Untold lives blog

Sharing stories from the past, worldwide

17 October 2012

Roxburgh discovers the Bread-Fruit tree in India

Logo for Botany in British IndiaThis subject-oriented blog post is part of the Botany in British India Project.
To see all blog posts related to the Project, search for: bibi.


Why this file of correspondence?

IOR/P/241/12  pp 1609-16 is one of the earlier botany files. Within it, we learn of the activity of a key botanist, Dr Roxburgh, building on existing (often Indian) knowledge as shown in the extract by John Ellis. It highlights the special and exotic nature of the bread-fruit tree at the time, in particular the great potential it presented.

 Bread Fruit

John Ellis, A description of the Mangostan [mangosteen] and the Bread-fruit (London, 1775) p.10 ‘The Bread Fruit’ Public Domain Creative Commons Licence

What is Bread Fruit and Why all the Excitement?

As can be seen here, botanists in the 18th century recognised the bread fruit as a highly valuable food source. This same interest and potential in breadfruit as a healthy and sustainable source of nutrition continues today, as recognized by Crops for the Future.

Plants for Prizes: Exchange of Plants and Plant Knowledge between India and England

Roxburgh refers to a letter (included) offering prizes called ‘premiums’ of a gold medal or fifty pounds for anyone able to bring to the Society in London the most bread-fruit trees in the form of at least three plants of one species between 1 June-15 August 1777. The file is one of many which provide evidence of the great intensity of plant collecting and exchanging of knowledge between the two countries.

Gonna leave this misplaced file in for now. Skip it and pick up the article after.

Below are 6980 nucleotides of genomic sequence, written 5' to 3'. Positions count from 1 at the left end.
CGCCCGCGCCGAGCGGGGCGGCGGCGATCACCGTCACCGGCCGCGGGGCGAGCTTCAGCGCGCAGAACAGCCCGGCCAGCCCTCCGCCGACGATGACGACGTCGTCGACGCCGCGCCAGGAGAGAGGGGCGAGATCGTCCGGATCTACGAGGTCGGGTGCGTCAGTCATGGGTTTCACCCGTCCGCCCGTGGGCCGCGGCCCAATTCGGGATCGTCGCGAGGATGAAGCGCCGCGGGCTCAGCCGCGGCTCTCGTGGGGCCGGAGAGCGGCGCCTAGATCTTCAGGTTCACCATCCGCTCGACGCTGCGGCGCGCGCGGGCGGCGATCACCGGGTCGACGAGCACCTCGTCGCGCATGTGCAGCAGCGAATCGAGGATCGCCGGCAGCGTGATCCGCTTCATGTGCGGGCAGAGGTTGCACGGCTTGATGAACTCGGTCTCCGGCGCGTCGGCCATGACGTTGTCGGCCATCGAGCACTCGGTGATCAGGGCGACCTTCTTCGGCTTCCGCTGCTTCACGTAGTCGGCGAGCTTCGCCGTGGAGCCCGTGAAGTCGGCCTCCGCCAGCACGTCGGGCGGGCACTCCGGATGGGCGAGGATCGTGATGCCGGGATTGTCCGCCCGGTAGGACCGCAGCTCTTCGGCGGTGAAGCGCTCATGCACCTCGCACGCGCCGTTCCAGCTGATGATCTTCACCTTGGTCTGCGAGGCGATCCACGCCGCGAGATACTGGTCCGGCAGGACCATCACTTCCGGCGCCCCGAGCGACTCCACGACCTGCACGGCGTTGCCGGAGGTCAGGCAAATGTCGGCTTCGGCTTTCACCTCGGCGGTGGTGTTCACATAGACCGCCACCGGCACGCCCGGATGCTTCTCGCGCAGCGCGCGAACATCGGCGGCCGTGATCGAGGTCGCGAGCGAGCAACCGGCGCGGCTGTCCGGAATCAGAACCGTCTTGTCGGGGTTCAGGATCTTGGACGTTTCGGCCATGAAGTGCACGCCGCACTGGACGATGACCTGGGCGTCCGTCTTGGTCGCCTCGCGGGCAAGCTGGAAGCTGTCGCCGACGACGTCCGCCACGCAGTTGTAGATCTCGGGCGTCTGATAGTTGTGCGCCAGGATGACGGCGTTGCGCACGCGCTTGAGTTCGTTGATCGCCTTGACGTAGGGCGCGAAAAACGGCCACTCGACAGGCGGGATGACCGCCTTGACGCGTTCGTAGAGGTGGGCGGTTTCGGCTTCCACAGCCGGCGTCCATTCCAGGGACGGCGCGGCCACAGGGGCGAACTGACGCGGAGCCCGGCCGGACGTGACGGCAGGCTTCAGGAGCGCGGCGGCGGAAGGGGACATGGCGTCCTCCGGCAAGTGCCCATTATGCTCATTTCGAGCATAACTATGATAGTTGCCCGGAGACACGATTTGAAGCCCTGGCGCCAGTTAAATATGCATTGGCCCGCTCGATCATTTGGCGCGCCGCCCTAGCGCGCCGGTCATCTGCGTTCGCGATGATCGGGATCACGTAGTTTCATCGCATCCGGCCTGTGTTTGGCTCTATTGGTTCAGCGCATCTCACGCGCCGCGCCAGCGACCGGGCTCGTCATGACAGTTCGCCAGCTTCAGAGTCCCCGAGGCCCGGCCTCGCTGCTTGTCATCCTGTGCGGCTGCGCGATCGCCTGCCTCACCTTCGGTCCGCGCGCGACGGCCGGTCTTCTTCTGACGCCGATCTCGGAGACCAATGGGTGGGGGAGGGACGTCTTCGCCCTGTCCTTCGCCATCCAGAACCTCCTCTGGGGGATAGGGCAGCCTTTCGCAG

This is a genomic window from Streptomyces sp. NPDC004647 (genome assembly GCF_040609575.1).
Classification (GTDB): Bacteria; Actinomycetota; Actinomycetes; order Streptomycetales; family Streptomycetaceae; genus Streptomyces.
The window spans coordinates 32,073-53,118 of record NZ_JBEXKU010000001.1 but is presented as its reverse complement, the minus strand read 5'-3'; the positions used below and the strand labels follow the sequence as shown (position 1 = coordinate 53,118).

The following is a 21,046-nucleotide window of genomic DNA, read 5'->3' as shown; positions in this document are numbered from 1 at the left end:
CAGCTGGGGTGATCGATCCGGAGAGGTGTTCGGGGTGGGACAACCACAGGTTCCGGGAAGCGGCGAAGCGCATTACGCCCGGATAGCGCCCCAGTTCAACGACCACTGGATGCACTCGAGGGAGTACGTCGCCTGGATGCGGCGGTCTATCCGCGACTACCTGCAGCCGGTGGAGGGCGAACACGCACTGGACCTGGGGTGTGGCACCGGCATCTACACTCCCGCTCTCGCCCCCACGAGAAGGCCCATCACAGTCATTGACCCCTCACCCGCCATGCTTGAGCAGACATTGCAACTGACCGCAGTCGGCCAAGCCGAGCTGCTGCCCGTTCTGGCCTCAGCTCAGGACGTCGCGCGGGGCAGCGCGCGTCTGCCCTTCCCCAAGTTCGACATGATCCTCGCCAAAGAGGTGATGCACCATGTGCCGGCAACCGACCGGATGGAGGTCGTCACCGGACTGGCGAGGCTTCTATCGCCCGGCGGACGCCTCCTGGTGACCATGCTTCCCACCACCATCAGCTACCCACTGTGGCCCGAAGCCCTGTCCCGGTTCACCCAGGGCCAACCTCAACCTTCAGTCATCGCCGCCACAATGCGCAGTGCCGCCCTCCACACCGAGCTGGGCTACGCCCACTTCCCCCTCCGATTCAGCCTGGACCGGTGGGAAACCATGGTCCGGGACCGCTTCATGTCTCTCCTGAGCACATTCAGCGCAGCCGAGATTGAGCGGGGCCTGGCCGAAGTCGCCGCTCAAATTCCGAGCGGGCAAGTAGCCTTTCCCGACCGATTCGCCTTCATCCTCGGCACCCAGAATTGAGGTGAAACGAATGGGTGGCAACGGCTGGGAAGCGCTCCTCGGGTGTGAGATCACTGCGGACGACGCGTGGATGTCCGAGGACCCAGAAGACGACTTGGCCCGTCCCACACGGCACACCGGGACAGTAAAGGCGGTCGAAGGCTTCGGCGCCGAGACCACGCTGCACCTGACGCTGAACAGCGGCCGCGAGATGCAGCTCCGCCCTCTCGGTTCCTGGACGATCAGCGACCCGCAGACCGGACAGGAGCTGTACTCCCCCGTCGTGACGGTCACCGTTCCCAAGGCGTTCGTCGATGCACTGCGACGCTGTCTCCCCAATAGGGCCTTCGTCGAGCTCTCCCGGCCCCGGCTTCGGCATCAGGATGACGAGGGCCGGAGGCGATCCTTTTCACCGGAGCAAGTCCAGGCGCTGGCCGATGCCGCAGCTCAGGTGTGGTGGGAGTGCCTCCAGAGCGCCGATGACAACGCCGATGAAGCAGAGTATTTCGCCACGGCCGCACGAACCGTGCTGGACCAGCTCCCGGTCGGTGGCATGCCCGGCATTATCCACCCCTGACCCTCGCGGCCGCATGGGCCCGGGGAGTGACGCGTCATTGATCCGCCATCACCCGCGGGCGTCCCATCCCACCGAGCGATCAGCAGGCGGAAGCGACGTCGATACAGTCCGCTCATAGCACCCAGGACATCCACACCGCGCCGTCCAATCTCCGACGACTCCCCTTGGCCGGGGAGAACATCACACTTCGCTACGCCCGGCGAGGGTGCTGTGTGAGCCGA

Bread Fruit Wired Case
Botanical Detail
An extraordinary amount of detail about plants can be found in these records! Roxburgh gives particular detail about his efforts to procure the tree and his method for propagating it. I wonder if any other methods exist and whether anyone has tried it?





John Eliis, A description of the Mangostan [mangosteen] and the Bread-fruit: p.21 'A Wired Case for bringing over the Bread Fruit Tree, the Mangostan, or any other usefull Plants from East India or the South Seas’ Public Domain Creative Commons Licence


Over to you!

Why not drop us a comment here and we will gain new perspectives on the records and their context!

Claire Norman
Project Officer: Botany in British India


Further Resources

Ellis, John, A description of the Mangodan and the Bread fruit, the first esteemed one of the most delicious, the other, the most useful of all the fruits in the East Indies - search for this in the BL catalogue.
Bligh, William, A Voyage to the South Sea, 1792, Project Gutenberg – expeditions to obtain the bread-fruit tree.
Breadfruit at Crops for the Future



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